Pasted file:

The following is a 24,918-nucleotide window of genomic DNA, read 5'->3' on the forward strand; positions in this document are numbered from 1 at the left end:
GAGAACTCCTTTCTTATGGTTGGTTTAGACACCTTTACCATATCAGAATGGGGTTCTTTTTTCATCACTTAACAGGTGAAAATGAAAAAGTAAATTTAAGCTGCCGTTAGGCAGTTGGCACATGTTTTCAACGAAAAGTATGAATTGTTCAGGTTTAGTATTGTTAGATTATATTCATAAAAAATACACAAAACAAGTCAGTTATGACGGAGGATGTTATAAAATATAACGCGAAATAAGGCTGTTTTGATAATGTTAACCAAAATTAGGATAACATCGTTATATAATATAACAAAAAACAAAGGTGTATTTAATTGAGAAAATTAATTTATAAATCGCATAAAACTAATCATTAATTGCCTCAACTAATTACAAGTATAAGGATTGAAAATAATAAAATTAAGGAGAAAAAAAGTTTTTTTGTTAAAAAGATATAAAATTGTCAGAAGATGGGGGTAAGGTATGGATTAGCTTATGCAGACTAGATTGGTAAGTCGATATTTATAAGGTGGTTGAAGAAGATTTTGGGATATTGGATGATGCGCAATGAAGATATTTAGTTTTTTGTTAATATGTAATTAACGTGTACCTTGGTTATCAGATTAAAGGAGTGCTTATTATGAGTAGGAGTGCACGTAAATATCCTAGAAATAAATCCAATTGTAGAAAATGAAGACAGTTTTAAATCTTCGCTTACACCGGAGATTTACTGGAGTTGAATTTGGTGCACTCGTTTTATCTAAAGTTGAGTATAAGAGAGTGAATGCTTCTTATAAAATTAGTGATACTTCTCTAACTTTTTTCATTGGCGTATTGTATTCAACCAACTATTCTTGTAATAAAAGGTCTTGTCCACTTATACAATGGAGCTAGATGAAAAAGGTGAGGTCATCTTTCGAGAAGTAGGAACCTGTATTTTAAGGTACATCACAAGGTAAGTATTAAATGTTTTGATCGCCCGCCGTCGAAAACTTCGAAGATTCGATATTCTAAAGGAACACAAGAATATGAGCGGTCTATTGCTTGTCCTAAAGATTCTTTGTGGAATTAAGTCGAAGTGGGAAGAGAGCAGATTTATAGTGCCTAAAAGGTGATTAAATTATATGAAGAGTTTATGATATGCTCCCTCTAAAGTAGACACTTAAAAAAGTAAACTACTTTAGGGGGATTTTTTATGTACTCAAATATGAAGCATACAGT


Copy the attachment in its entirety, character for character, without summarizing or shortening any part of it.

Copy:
The following is a 24,918-nucleotide window of genomic DNA, read 5'->3' on the forward strand; positions in this document are numbered from 1 at the left end:
GAGAACTCCTTTCTTATGGTTGGTTTAGACACCTTTACCATATCAGAATGGGGTTCTTTTTTCATCACTTAACAGGTGAAAATGAAAAAGTAAATTTAAGCTGCCGTTAGGCAGTTGGCACATGTTTTCAACGAAAAGTATGAATTGTTCAGGTTTAGTATTGTTAGATTATATTCATAAAAAATACACAAAACAAGTCAGTTATGACGGAGGATGTTATAAAATATAACGCGAAATAAGGCTGTTTTGATAATGTTAACCAAAATTAGGATAACATCGTTATATAATATAACAAAAAACAAAGGTGTATTTAATTGAGAAAATTAATTTATAAATCGCATAAAACTAATCATTAATTGCCTCAACTAATTACAAGTATAAGGATTGAAAATAATAAAATTAAGGAGAAAAAAAGTTTTTTTGTTAAAAAGATATAAAATTGTCAGAAGATGGGGGTAAGGTATGGATTAGCTTATGCAGACTAGATTGGTAAGTCGATATTTATAAGGTGGTTGAAGAAGATTTTGGGATATTGGATGATGCGCAATGAAGATATTTAGTTTTTTGTTAATATGTAATTAACGTGTACCTTGGTTATCAGATTAAAGGAGTGCTTATTATGAGTAGGAGTGCACGTAAATATCCTAGAAATAAATCCAATTGTAGAAAATGAAGACAGTTTTAAATCTTCGCTTACACCGGAGATTTACTGGAGTTGAATTTGGTGCACTCGTTTTATCTAAAGTTGAGTATAAGAGAGTGAATGCTTCTTATAAAATTAGTGATACTTCTCTAACTTTTTTCATTGGCGTATTGTATTCAACCAACTATTCTTGTAATAAAAGGTCTTGTCCACTTATACAATGGAGCTAGATGAAAAAGGTGAGGTCATCTTTCGAGAAGTAGGAACCTGTATTTTAAGGTACATCACAAGGTAAGTATTAAATGTTTTGATCGCCCGCCGTCGAAAACTTCGAAGATTCGATATTCTAAAGGAACACAAGAATATGAGCGGTCTATTGCTTGTCCTAAAGATTCTTTGTGGAATTAAGTCGAAGTGGGAAGAGAGCAGATTTATAGTGCCTAAAAGGTGATTAAATTATATGAAGAGTTTATGATATGCTCCCTCTAAAGTAGACACTTAAAAAAGTAAACTACTTTAGGGGGATTTTTTATGTACTCAAATATGAAGCATACAGT